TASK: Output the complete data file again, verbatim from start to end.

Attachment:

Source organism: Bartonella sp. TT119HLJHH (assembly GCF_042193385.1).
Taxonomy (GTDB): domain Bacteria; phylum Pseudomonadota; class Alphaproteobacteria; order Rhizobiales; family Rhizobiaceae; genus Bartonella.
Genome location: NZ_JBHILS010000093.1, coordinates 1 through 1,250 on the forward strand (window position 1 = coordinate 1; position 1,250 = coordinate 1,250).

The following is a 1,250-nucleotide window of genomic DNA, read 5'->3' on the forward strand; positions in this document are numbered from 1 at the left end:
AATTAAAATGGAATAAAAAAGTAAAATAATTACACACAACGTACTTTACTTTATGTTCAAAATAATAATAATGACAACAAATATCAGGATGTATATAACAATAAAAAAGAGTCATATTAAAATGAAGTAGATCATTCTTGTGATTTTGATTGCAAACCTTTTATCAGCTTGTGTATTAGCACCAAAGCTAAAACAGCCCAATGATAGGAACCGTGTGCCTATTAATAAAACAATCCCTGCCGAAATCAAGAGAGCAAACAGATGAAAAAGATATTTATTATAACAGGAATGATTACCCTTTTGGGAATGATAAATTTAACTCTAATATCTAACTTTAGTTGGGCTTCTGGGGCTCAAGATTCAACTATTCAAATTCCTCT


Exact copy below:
Source organism: Bartonella sp. TT119HLJHH (assembly GCF_042193385.1).
Taxonomy (GTDB): domain Bacteria; phylum Pseudomonadota; class Alphaproteobacteria; order Rhizobiales; family Rhizobiaceae; genus Bartonella.
Genome location: NZ_JBHILS010000093.1, coordinates 1 through 1,250 on the forward strand (window position 1 = coordinate 1; position 1,250 = coordinate 1,250).

The following is a 1,250-nucleotide window of genomic DNA, read 5'->3' on the forward strand; positions in this document are numbered from 1 at the left end:
AATTAAAATGGAATAAAAAAGTAAAATAATTACACACAACGTACTTTACTTTATGTTCAAAATAATAATAATGACAACAAATATCAGGATGTATATAACAATAAAAAAGAGTCATATTAAAATGAAGTAGATCATTCTTGTGATTTTGATTGCAAACCTTTTATCAGCTTGTGTATTAGCACCAAAGCTAAAACAGCCCAATGATAGGAACCGTGTGCCTATTAATAAAACAATCCCTGCCGAAATCAAGAGAGCAAACAGATGAAAAAGATATTTATTATAACAGGAATGATTACCCTTTTGGGAATGATAAATTTAACTCTAATATCTAACTTTAGTTGGGCTTCTGGGGCTCAAGATTCAACTATTCAAATTCCTCT